Last Updated:Friday - 09/24/2010
March 24, 2008
WCR Letters to the Editor
Premier Stelmach got his vote
Re: "Running for Election Opens Doors, Hearts, Sobering Realizations" (WCR, March 10).
Glen Argan's description of his election participation was commendable. I admire him for his democratic obligation, endurance, his faithful pursuit.
Regarding the election's conclusion, Argan stated: "While I congratulate Premier Stelmach and wish him well, I have to say that's not much of a mandate." His statement lost me.
I too worked in this election to a lesser degree, but nevertheless important. I spoke at homes. I attended community meetings. I asked questions. I prayed. I was patient to all candidates who came to my home. My family voted.
I discovered this premier in question isn't just some average politician. He is quite a statesman. This premier has to date demonstrated and clearly emphasized that he is, and he intends to be, a dignified, compassionate and responsible leader, a researcher, a listener, a worker, a rational and intelligent human being.
Yet, according to media gurus, he is unaccountable and just an honest farmer, he is dull and powerless, he lacks viciousness when attacked in the house - all of this because he does not use foul language or hug strange ladies and kiss babies or strike out as if he was in the ring opposing darkest beasts.
The tide for this leadership election turned most from that soap-style TV debate. This premier was verbosely and vigorously attacked, scrutinized, terrorized, bullied, scoffed and rudely provoked by three opponents.
Opposing leaders could not say anything positive about him. The premier retained statesmanship.
Who could support blind arrogant leaders? I discussed my observation with four Liberal and two NDP families. Believe it. They firmly and openly stated that they could not vote for blindness and arrogance, after witnessing that catastrophic TV debate.
Political parties are necessary. They sustain our democracy in this greatest province and in this greatest country on our planet. But political parties must select leaders of dignity, of faith, of moral stability, of true statesmanship.
Victor J. Fedyna
. . . and her vote too
While I applaud Glen Argan for acting on his beliefs and running for office in the recent Alberta election, I think he is mistaken when he says the voter turnout is a poor mandate for Ed Stelmach ("Running for election opens doors, hearts, sobering realizations,"WCR, March 10).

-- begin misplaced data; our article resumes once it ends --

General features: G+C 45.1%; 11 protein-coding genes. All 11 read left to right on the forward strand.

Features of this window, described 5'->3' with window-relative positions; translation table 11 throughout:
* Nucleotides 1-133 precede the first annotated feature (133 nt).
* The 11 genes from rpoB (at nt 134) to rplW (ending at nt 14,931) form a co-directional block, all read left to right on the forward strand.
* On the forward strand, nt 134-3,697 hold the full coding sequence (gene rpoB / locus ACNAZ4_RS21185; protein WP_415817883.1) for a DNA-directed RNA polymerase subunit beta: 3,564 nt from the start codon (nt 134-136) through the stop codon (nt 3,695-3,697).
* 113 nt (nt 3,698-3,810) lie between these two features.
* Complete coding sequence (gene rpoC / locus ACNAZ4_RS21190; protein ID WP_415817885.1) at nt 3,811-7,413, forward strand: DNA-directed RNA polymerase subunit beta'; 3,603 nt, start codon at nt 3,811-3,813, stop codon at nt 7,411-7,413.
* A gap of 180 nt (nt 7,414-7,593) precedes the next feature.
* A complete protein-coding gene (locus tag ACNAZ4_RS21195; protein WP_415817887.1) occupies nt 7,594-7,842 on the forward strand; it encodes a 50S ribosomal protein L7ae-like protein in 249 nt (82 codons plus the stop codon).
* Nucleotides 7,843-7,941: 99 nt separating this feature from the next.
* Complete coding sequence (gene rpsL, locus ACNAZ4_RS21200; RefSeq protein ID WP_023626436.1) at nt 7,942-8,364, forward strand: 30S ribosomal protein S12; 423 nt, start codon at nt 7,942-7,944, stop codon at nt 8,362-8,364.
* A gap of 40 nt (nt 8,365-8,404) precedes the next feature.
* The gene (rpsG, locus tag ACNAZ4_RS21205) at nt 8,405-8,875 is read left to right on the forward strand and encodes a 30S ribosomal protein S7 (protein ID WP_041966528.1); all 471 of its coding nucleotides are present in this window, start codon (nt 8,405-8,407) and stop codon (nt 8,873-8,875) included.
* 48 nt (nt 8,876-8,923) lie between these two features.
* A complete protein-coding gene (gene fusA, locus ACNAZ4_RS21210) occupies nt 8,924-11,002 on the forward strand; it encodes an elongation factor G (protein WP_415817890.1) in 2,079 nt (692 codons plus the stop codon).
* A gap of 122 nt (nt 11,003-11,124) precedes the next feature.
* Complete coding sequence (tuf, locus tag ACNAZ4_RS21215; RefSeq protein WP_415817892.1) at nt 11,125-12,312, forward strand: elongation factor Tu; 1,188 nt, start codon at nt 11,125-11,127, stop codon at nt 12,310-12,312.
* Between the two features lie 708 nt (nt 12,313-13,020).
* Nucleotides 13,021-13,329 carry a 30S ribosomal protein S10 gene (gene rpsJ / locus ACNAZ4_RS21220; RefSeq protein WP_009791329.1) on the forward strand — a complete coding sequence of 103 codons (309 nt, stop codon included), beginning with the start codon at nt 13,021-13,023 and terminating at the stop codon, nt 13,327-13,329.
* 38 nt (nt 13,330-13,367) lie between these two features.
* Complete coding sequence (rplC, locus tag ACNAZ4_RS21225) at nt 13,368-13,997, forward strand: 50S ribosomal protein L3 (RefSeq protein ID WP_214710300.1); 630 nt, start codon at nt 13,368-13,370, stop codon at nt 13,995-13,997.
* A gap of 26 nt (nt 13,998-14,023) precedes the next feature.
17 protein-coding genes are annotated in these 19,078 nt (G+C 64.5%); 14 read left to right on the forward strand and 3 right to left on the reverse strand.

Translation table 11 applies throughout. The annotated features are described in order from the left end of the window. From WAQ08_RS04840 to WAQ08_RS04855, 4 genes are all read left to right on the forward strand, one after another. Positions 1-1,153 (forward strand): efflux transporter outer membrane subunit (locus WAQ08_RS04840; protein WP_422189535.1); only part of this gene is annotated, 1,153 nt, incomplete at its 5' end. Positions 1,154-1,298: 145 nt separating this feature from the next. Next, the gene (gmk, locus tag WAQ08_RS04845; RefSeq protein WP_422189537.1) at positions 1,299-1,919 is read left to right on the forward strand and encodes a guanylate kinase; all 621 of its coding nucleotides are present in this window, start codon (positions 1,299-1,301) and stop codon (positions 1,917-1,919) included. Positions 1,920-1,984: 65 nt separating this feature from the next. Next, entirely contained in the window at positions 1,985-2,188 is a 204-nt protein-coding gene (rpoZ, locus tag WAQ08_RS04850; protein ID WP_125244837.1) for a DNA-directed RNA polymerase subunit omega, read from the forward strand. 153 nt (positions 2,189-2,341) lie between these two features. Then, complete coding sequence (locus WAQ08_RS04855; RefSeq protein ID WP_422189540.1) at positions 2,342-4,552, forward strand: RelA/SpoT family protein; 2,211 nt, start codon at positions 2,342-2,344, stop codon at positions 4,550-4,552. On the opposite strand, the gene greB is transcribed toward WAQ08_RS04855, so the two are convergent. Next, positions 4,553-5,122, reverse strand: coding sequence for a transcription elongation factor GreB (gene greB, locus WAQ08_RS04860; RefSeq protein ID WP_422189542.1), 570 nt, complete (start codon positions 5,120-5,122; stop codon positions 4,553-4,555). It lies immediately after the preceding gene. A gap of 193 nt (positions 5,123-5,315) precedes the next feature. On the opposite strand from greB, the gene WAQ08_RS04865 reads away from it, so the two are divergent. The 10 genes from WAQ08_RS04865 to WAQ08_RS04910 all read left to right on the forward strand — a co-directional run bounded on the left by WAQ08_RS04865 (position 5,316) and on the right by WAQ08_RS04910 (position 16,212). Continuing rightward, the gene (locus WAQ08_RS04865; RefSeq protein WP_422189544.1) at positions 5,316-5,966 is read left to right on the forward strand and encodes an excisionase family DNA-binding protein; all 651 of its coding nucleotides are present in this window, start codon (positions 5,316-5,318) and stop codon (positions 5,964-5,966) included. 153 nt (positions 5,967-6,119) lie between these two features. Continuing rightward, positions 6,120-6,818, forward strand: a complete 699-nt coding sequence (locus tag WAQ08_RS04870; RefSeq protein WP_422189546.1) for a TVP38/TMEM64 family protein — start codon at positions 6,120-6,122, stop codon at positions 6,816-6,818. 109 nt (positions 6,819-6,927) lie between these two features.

I too find it sad that so many people cannot be bothered to vote. I was out of province and took the time and trouble to get a special ballot mailed to me so that I could participate.
While this is not a good excuse for low voter response, I do believe the turnout shows that the majority of people in our province are happy with the governing body.
I was delighted that the people have given Mr. Stelmach, a devout Catholic, the thumbs up to lead our province.
Husbands with wives and children have too many obligations
Rev. Leo Hofmann misses the point in advocating a married priesthood (WCR Letters, March 10). While it is true that celibacy is a disciplinary rather than doctrinal matter, married priests are nonetheless undesirable for many reasons.
First, it is not practical. A married priest would be divided and torn between his obligations towards his family and those of his flock. To whom, for example, would he give preference in case of an emergency? Can a dying man in need of the Last Rites count on such a priest if the priests' biological child suddenly became ill?
And what if this married priest had children who grew up to be criminals?
How would this reflect on the Church? Would it not give scandal?
Also, a married priest would not be able to support a family on a priest's salary. If he had a large family, in keeping with Catholic principles he would have to impose on the people for extra funds.
The more children he had the more money he would require and the less service he would be able to provide for that money.
The married priest would also place unwanted burdens on both his own family and his bishop whenever his bishop requires that he be moved to another parish.
The most important reason for enforcing celibacy is that the priest is called to imitate Christ after his own example and way of living. The ministerial priesthood is a "unique priesthood" by which Jesus has promised a more plentiful reward to anyone who would leave everything for God's kingdom.
Just as there are members of the laity who want to take on priestly functions so some priests want to enjoy the pleasures that the laity enjoy.
Both want the best of both worlds, that is, to have their cake and eat it too.
Christ, on the other hand, took up his cross and walked.
Letter to the Editor - 04/14/08
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